RUTLAND — A Connecticut man, charged with being the silent partner in a scheme that defrauded millions from investors who put money into the production of the unfinished film “Birth of Innocence,” is seeking to keep key evidence against him out of court.
Louis James Soteriou, 54, of Middlebury, Conn., was in U.S. District Court in Rutland on Wednesday, arguing to have statements he made to federal prosecutors and investigators excluded.
Vermont storyteller Malcom “Mac” Parker pleaded guilty to federal fraud charges earlier this year. But Soteriou, who was charged in March with 18 federal offenses including wire fraud, mail fraud, conspiracy and money laundering, is set for trial.
Public defender Steven Barth is arguing that his client’s statements to investigators before his arrest in March and at the Burlington office of the U.S. attorney in August 2010 must be removed from evidence because Soteriou was never advised of his rights before questioning.
In a response to Barth’s motion, federal prosecutors argued that Soteriou was not in police custody, requiring reading of his Miranda rights, during the interview in Burlington or in the interview with federal agents at his Connecticut home this year.
Judge Christina Reiss took the matter under advisement and said she would issue a decision later.
The reports Soteriou is seeking to suppress contain a number of statements and explanations not made public in the case to date.
Parker’s attorney has said in the past that Soteriou was given almost $4 million of investors’ money to help him achieve the spiritual enlightenment and out-of-body experience that Soteriou allegedly believed he needed to achieve for the movie to be a success.
But no explanation of how Soteriou allegedly spent the money was given until Barth’s motion was filed recently with summations of the interviews written by federal investigators attached as exhibits.
In those reports, investigators say Soteriou used the money to live on and to buy a new home and lease an expensive vehicle.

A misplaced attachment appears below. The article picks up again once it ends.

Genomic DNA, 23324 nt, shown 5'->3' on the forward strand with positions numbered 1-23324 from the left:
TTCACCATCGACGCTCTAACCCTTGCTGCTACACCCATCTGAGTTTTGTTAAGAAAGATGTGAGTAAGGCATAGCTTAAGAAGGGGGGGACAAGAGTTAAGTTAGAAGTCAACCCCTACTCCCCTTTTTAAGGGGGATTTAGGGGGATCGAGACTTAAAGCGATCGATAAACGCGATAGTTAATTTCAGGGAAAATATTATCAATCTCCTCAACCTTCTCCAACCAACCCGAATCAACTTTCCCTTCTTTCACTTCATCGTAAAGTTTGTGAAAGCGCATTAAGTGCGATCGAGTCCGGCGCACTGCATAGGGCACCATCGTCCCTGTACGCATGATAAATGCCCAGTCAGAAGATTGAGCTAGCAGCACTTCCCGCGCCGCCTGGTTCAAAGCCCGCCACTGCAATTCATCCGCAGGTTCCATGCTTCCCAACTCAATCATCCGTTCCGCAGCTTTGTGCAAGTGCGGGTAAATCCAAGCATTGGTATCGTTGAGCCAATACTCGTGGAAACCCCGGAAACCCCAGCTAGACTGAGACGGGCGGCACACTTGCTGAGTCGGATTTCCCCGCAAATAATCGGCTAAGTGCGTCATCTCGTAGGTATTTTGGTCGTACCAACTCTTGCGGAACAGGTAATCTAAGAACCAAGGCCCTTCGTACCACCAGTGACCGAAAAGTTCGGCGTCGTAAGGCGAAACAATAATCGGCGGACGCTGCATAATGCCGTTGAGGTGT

During the interview in Burlington in 2010, Soteriou allegedly said that during the making of the film he leased a 470 Lexus for $1,100 a month. In the interview he had with investigators earlier this year, Soteriou said he used a $120,000 payment from Parker in 1999 — ostensibly for chiropractic treatments, lifestyle coaching and research on the film — to place a down payment on his new house in Yelm, Wash., and to pay debts on his deceased brother’s Connecticut gym called “Work Out World.”
Soteriou told investigators, according to the reports, that he did not tell Parker about how he spent the money, nor did Parker know that Soteriou was having trouble supporting the gym which he’d been paying to keep afloat since 1999.
Some of the statements Soteriou made during the interviews were described as “peculiar,” “strange” and “not logical” by investigators who took the stand to testify during the suppression hearing Wednesday.
For example, Soteriou spent much of the most recent interview with investigators spitting into a cup because he believed he had glue in his mouth since the crowns on his teeth were removed.
In the course of acknowledging that he had rented “nice places to live in” during the making of the film, he also told investigators that “he spent countless hours in dark closets.”
It’s unclear if that practice was part of the transformation Soteriou said he was trying to accomplish — a process investigators said he described as an activation of the gene code to achieve immortality.
Soteriou also acknowledged to investigators that he purposely concealed his involvement in the film and the amount of money he was receiving from Parker.
But he also denied using the production to scam investors and his final comments to investigators in March were proclamations of his innocence.
“I am not a shammer,” he told investigators. “‘The Birth of Innocence’ is not a lie.’”
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